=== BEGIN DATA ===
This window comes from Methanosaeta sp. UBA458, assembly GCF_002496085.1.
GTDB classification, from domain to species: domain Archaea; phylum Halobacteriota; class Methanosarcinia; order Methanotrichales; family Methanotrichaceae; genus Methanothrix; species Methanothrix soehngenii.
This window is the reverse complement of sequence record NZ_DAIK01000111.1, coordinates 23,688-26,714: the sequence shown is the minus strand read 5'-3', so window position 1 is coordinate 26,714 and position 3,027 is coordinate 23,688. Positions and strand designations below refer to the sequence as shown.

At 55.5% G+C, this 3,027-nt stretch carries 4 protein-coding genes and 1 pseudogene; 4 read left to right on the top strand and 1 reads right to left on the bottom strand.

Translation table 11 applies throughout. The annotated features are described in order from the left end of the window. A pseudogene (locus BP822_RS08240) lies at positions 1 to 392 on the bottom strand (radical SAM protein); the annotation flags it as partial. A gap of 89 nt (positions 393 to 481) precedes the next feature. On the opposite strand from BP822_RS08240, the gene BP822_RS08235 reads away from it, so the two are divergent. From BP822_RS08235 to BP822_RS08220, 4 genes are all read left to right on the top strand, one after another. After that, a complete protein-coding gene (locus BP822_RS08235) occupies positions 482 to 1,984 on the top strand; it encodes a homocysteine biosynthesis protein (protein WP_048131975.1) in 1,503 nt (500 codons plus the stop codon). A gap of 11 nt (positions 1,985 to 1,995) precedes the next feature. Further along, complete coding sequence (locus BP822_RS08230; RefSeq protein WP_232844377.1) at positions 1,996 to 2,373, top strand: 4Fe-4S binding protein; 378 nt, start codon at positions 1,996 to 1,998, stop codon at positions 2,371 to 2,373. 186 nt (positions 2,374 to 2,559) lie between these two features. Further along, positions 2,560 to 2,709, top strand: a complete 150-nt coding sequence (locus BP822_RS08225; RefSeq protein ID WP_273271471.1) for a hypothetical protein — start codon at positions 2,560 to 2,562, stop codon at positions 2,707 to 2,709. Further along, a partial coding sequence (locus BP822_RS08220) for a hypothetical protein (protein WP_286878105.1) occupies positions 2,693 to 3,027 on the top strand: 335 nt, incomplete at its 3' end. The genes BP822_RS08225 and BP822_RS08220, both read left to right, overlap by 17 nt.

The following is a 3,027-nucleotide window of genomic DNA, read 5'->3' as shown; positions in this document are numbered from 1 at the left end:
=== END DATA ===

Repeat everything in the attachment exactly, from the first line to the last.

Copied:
This window comes from Methanosaeta sp. UBA458, assembly GCF_002496085.1.
GTDB classification, from domain to species: domain Archaea; phylum Halobacteriota; class Methanosarcinia; order Methanotrichales; family Methanotrichaceae; genus Methanothrix; species Methanothrix soehngenii.
This window is the reverse complement of sequence record NZ_DAIK01000111.1, coordinates 23,688-26,714: the sequence shown is the minus strand read 5'-3', so window position 1 is coordinate 26,714 and position 3,027 is coordinate 23,688. Positions and strand designations below refer to the sequence as shown.

At 55.5% G+C, this 3,027-nt stretch carries 4 protein-coding genes and 1 pseudogene; 4 read left to right on the top strand and 1 reads right to left on the bottom strand.

Translation table 11 applies throughout. The annotated features are described in order from the left end of the window. A pseudogene (locus BP822_RS08240) lies at positions 1 to 392 on the bottom strand (radical SAM protein); the annotation flags it as partial. A gap of 89 nt (positions 393 to 481) precedes the next feature. On the opposite strand from BP822_RS08240, the gene BP822_RS08235 reads away from it, so the two are divergent. From BP822_RS08235 to BP822_RS08220, 4 genes are all read left to right on the top strand, one after another. After that, a complete protein-coding gene (locus BP822_RS08235) occupies positions 482 to 1,984 on the top strand; it encodes a homocysteine biosynthesis protein (protein WP_048131975.1) in 1,503 nt (500 codons plus the stop codon). A gap of 11 nt (positions 1,985 to 1,995) precedes the next feature. Further along, complete coding sequence (locus BP822_RS08230; RefSeq protein WP_232844377.1) at positions 1,996 to 2,373, top strand: 4Fe-4S binding protein; 378 nt, start codon at positions 1,996 to 1,998, stop codon at positions 2,371 to 2,373. 186 nt (positions 2,374 to 2,559) lie between these two features. Further along, positions 2,560 to 2,709, top strand: a complete 150-nt coding sequence (locus BP822_RS08225; RefSeq protein ID WP_273271471.1) for a hypothetical protein — start codon at positions 2,560 to 2,562, stop codon at positions 2,707 to 2,709. Further along, a partial coding sequence (locus BP822_RS08220) for a hypothetical protein (protein WP_286878105.1) occupies positions 2,693 to 3,027 on the top strand: 335 nt, incomplete at its 3' end. The genes BP822_RS08225 and BP822_RS08220, both read left to right, overlap by 17 nt.

The following is a 3,027-nucleotide window of genomic DNA, read 5'->3' as shown; positions in this document are numbered from 1 at the left end: